The author photo must have grown on him, or perhaps he’s been doing some re-framing of his own. Just the other day, he showed off my book, proud as a father with an infant.

“She looks like a writer in this picture,” my husband said.

I’m old enough not to care that I look my age in the author photo. And I’m old enough to appreciate that my age gives me the stories I’m finally telling.

But I’m young enough, too. The first book is newborn, and the next one’s due soon.


  1. Wonderful article! The metaphor was perfect, and I love the author picture.

  2. Very inspiring piece. Your lengthy pitch-acceptance-rewrite process leaves me reminded that writing is more labor of love than instant gratification.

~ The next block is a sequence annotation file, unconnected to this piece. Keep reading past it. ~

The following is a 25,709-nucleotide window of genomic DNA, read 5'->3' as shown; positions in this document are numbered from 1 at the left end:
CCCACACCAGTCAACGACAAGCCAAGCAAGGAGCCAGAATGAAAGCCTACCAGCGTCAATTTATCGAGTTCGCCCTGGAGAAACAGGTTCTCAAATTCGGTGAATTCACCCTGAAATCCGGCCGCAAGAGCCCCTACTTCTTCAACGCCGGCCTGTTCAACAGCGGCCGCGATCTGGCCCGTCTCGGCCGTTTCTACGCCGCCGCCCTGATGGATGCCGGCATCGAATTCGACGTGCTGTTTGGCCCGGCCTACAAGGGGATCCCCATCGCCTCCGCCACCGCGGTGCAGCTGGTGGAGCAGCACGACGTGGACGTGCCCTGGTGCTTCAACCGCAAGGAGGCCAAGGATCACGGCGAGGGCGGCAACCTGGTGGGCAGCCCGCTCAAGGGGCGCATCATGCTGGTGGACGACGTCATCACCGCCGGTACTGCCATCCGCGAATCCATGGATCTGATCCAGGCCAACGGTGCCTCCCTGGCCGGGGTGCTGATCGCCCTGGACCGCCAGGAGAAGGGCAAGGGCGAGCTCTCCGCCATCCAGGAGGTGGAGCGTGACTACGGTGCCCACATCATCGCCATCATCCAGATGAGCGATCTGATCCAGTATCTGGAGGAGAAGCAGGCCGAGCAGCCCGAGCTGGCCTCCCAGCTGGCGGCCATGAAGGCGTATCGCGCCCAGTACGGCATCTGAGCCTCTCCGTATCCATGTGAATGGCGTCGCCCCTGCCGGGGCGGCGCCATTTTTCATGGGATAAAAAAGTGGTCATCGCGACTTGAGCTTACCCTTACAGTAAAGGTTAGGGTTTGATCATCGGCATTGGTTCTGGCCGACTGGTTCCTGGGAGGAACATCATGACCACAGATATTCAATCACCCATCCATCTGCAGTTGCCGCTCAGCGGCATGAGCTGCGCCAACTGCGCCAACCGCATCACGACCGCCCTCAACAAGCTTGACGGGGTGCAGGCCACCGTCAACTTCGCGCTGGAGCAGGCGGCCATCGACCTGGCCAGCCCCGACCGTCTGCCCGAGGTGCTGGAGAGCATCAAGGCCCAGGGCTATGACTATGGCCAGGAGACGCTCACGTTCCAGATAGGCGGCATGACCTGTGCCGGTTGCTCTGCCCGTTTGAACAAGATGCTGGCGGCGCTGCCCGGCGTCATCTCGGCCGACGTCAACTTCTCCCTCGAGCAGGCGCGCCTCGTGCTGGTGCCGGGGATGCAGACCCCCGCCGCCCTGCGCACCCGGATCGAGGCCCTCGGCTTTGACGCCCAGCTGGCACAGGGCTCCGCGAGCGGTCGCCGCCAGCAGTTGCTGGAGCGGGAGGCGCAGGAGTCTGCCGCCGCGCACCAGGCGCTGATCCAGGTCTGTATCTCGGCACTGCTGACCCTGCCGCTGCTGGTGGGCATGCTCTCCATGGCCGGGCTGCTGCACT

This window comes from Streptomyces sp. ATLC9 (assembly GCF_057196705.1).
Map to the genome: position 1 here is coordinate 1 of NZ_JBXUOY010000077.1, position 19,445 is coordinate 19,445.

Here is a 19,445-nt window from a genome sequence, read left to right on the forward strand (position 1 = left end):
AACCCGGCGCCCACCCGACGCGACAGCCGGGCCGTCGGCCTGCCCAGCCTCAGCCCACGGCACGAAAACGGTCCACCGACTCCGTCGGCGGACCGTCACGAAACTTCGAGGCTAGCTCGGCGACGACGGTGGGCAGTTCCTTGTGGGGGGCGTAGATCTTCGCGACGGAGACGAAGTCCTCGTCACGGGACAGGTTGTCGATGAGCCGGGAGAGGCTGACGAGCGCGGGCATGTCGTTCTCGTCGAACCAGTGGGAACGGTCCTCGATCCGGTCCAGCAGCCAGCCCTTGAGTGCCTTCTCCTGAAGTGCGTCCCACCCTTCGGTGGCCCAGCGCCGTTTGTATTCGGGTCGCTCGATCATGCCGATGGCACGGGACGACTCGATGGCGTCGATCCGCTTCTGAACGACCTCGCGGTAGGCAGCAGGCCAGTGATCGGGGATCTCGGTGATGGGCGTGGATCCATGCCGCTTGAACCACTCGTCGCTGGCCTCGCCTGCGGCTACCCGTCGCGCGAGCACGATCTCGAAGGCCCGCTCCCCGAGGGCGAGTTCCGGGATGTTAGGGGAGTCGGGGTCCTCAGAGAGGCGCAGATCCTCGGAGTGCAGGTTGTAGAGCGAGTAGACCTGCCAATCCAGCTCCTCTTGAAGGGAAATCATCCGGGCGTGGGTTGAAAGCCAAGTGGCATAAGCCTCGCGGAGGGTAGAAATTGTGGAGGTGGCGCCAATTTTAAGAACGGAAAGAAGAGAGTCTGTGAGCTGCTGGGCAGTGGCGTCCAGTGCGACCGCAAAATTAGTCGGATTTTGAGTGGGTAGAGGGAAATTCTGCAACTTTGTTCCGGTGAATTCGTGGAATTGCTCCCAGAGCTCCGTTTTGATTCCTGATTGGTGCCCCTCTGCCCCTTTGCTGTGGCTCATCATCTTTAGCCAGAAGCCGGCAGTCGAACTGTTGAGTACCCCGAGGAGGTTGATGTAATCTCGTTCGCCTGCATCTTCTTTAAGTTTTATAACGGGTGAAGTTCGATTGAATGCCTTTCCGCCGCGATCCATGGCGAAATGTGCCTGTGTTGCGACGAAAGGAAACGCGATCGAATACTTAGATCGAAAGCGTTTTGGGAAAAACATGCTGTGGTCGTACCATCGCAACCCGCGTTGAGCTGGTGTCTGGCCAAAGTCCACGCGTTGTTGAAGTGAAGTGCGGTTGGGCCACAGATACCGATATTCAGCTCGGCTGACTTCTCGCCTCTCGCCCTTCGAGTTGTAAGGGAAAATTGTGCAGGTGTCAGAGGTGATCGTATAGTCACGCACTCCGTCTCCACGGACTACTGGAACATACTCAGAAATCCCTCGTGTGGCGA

I too began my writing career at a late age. Like you, my book is my child. Thrilled as I was to witness her birth, I was also sad, for I could no longer coddle and mold her daily, but had to send her out into the world to fly or fall.

  3. Ellen, our writing paths followed similar timelines. Congratulations on your "Irish twins." As it happens I am one of those myself but I my novel is, for now, an only child.